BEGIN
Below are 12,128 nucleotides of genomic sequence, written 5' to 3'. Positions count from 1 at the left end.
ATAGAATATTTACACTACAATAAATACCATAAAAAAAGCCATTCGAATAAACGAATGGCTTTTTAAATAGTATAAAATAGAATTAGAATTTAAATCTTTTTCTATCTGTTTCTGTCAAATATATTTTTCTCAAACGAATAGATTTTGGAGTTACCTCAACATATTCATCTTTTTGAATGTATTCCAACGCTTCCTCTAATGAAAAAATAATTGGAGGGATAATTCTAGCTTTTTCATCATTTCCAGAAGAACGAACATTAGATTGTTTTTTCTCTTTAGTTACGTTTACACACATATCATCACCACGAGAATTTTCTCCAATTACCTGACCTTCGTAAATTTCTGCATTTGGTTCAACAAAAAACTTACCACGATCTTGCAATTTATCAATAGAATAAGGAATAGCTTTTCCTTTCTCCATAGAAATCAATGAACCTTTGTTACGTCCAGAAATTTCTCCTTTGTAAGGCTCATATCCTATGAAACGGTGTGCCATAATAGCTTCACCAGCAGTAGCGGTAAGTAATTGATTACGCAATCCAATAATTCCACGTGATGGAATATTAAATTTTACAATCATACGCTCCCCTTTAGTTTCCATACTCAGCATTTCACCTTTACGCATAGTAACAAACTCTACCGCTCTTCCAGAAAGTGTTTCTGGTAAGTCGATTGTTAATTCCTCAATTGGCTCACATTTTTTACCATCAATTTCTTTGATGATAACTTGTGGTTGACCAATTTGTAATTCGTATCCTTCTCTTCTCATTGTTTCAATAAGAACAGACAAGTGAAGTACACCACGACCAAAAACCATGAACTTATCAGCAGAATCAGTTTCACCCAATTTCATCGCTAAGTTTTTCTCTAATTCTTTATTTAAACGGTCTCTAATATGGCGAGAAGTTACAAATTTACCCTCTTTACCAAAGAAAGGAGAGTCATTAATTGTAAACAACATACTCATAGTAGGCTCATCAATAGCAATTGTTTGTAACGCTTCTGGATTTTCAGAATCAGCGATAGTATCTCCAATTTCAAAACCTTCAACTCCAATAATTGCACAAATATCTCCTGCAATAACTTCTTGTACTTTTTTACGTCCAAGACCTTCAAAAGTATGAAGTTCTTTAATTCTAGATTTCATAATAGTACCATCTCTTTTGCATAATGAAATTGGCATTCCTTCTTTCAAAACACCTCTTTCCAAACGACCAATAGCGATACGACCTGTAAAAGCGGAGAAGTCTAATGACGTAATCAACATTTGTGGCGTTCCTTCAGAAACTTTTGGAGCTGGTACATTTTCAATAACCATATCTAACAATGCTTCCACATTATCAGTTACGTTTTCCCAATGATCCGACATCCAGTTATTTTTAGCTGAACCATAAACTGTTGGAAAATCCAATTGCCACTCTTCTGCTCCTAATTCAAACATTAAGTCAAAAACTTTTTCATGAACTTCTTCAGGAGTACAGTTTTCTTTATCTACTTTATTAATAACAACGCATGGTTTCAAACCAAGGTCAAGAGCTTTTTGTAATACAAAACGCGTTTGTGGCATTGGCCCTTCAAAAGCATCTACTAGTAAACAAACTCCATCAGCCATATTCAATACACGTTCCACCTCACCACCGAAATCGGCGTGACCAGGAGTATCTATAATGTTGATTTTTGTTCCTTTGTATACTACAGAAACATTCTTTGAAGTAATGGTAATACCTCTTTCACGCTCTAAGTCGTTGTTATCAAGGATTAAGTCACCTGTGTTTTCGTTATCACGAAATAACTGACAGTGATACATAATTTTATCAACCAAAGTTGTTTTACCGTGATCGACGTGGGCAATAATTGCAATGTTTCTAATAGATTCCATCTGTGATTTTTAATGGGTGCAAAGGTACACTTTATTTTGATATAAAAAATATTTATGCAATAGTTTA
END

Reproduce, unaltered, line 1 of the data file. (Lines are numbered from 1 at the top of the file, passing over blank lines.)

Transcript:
Below are 12,128 nucleotides of genomic sequence, written 5' to 3'. Positions count from 1 at the left end.